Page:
ST. PAUL, MN - The Change Lab National Research Fellowships aim to improve justice, health, and human dignity in the United States by utilizing public art as a medium. Graduate students, recent college graduates, doctorate and post-doctoral researchers, artists, and public art workers are eligible to apply. These are 6-month paid employment.
A $5,000 scholarship will be awarded in two parts to each fellow: delivery and acceptance upon contract, and final report. Research and recommendations on public art policies and practices in the United States and Native Nations will be made by fellows who will contribute to Forecast's research and recommendations. Fellows can work from anywhere. Working knowledge of public art and research experience in the issue area will be required. Fellows will get access to Forecast personnel and publications.
The following are expected to be completed by fellows:
- Commit to 200 hours for six months from your home base to a thorough investigation, analysis, and synthesis and to provide proposals on policies, programs, and practices relating to the field of research.
- There are other sorts of research, including interviews, focus groups, listening sessions, and formal surveys, to mention a few.
- Regular virtual meetings with the Program Director [and other organization members if necessary].
- Complete administrative responsibilities on the selected area of research.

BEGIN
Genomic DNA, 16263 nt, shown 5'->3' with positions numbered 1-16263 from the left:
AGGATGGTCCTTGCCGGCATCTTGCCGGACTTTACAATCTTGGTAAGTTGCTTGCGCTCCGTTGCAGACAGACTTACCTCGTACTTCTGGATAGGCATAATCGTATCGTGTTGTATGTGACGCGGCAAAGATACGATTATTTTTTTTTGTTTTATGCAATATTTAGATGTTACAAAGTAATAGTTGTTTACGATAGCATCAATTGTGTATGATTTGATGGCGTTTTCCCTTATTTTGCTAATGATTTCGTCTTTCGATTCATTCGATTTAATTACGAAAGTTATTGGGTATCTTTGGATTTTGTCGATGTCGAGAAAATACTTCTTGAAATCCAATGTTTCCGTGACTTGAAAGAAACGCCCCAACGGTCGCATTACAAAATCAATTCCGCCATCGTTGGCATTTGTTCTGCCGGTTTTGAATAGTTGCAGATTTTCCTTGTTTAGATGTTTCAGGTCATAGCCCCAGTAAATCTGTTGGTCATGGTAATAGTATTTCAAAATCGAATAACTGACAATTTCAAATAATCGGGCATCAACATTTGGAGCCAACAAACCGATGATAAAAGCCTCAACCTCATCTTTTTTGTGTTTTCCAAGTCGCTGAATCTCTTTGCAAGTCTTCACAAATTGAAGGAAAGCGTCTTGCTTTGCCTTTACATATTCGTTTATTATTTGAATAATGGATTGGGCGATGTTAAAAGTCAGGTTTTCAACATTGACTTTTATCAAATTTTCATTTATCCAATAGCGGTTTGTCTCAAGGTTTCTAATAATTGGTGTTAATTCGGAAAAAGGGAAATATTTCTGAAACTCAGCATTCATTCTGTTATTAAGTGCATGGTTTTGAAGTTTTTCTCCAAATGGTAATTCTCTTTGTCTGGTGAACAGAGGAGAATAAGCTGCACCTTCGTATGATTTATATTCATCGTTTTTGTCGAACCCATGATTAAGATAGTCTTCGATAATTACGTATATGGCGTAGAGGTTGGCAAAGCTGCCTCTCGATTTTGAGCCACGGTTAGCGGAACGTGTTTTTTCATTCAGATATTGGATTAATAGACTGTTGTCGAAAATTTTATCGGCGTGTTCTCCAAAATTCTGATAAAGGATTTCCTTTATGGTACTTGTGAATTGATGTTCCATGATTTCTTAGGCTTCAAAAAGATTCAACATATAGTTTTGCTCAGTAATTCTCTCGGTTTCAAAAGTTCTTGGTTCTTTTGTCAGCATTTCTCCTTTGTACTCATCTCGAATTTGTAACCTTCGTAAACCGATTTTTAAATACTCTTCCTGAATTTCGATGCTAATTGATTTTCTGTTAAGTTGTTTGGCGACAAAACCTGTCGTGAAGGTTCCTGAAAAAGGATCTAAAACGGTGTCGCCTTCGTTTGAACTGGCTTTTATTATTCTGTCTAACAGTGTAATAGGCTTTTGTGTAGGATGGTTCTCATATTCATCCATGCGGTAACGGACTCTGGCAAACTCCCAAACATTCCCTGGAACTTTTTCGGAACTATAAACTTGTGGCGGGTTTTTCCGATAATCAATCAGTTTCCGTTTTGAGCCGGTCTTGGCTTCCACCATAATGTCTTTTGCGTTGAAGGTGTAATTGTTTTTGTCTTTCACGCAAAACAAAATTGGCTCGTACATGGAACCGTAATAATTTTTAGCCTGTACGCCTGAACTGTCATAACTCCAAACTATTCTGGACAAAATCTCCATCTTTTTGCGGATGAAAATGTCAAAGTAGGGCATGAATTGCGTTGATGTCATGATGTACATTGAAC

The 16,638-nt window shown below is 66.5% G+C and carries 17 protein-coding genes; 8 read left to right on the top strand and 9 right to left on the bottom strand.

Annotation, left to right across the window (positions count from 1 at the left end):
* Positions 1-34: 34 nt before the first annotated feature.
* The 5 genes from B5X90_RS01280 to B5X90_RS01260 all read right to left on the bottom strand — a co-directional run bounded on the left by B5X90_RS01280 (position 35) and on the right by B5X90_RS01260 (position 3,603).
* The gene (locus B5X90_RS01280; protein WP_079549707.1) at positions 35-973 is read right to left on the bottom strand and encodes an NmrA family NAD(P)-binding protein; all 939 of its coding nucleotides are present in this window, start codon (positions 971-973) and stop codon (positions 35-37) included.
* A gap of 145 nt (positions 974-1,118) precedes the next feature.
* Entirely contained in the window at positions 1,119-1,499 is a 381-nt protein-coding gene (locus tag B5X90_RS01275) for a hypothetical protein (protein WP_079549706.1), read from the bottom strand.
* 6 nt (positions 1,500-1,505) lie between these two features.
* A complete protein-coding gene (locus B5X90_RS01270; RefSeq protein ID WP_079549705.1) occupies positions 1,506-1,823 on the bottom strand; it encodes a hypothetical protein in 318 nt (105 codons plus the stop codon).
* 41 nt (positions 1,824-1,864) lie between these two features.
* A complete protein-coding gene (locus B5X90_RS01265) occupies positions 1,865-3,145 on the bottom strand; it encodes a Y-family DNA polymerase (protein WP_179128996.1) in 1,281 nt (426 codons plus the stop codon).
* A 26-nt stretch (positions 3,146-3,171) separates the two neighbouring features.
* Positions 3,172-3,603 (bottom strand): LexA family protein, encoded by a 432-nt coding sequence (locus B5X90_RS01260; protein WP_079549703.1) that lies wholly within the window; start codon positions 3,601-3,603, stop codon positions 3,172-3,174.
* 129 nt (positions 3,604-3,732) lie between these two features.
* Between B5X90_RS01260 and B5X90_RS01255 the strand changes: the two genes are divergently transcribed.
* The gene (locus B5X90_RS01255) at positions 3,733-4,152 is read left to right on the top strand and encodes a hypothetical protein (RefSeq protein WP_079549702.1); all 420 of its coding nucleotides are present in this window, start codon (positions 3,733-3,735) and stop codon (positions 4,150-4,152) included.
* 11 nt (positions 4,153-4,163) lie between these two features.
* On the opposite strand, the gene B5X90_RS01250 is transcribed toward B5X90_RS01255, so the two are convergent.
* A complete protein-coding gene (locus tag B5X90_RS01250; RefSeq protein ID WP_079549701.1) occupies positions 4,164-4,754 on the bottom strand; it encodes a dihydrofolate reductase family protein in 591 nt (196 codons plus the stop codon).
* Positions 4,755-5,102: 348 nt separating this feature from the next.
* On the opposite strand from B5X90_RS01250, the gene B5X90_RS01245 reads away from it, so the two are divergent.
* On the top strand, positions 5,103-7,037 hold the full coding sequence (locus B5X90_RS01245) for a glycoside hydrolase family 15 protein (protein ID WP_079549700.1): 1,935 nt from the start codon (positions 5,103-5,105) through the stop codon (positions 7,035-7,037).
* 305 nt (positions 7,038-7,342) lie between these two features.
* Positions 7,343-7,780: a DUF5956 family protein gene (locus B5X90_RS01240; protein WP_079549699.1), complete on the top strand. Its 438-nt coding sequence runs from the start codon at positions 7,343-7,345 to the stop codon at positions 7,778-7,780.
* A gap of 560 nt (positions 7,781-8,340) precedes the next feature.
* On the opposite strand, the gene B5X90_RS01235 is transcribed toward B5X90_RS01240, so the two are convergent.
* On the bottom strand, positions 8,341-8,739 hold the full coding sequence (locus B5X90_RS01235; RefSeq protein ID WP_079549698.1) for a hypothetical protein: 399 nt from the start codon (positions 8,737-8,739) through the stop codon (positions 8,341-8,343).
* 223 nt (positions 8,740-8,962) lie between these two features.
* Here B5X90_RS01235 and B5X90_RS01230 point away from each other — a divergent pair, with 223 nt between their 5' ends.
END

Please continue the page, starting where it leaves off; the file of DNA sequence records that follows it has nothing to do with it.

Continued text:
– Present a print-ready report and suggestions on study findings six months following the commencement of the contract [an example is provided].
- Agree that the research will be published and completely Forecast accredited.
How to apply:
Submit your submission to Forecast Submittable page: https://forcastpublicart.submittable.com before September 30, 2021, at 11:59 pm CDT
The application comprises of the following:
- Researcher statement [750 words]: explain how the Indigenous Visibility Research Theme Fellowship matches your workplace and research objectives.
- Include how you are approaching the fellowship and any tasks in the six-month duration of your fellowship.
- Include what you intend to achieve from the fellowship and what you can offer to a national platform for black, brown, and indigenous people in public art policies centered on injustice, health, and human dignity;
- Writing/research samples: offer up to 5 examples of your research work [Indigenous visibility in public art]. This may be writing papers, reports, case studies, works of art, etc., but it must demonstrate your ability to summarize and communicate concise conclusions from the study.
By November 1, 2021, applicants will be notified of the next steps.
The Fellowship for Indigenous Visibility Research will commence on January 1, 2022.
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